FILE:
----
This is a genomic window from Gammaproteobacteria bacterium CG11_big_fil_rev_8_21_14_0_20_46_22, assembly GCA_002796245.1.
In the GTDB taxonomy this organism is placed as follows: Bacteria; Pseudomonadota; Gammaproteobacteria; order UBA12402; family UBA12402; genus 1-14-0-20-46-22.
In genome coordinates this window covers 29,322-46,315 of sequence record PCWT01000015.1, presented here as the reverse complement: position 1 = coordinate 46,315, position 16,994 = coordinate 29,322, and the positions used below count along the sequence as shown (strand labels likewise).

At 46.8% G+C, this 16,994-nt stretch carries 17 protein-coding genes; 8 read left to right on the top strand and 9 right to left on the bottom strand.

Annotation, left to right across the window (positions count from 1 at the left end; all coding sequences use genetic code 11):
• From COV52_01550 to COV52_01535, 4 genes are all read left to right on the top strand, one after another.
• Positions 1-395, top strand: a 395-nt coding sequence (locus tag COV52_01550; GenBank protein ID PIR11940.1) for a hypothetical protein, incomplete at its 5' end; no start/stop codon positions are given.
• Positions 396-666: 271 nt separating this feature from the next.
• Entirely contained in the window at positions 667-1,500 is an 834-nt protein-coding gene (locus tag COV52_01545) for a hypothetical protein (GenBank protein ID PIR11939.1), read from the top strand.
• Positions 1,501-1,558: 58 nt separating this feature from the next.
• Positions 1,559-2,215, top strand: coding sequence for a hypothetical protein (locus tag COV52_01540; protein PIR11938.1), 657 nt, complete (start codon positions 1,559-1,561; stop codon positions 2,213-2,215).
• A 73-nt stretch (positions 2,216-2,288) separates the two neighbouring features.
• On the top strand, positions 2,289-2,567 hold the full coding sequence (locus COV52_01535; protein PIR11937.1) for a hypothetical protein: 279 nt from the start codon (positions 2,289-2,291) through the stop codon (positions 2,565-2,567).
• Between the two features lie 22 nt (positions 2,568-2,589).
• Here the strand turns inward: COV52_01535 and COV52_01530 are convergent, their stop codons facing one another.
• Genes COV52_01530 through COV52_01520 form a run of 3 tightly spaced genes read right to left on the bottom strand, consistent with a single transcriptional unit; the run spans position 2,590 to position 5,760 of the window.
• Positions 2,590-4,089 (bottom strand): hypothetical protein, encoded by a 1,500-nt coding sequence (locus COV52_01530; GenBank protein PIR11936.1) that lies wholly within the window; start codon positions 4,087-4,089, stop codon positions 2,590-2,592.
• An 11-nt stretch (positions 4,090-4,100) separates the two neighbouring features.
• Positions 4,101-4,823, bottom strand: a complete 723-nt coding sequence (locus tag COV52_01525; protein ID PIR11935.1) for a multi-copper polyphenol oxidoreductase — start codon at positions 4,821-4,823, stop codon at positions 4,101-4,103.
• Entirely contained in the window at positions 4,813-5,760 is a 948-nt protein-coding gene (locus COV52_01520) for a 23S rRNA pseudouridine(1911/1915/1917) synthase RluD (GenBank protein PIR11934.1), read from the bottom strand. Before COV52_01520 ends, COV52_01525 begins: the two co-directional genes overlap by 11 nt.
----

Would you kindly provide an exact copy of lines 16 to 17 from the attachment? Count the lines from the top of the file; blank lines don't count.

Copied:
• Genes COV52_01530 through COV52_01520 form a run of 3 tightly spaced genes read right to left on the bottom strand, consistent with a single transcriptional unit; the run spans position 2,590 to position 5,760 of the window.
• Positions 2,590-4,089 (bottom strand): hypothetical protein, encoded by a 1,500-nt coding sequence (locus COV52_01530; GenBank protein PIR11936.1) that lies wholly within the window; start codon positions 4,087-4,089, stop codon positions 2,590-2,592.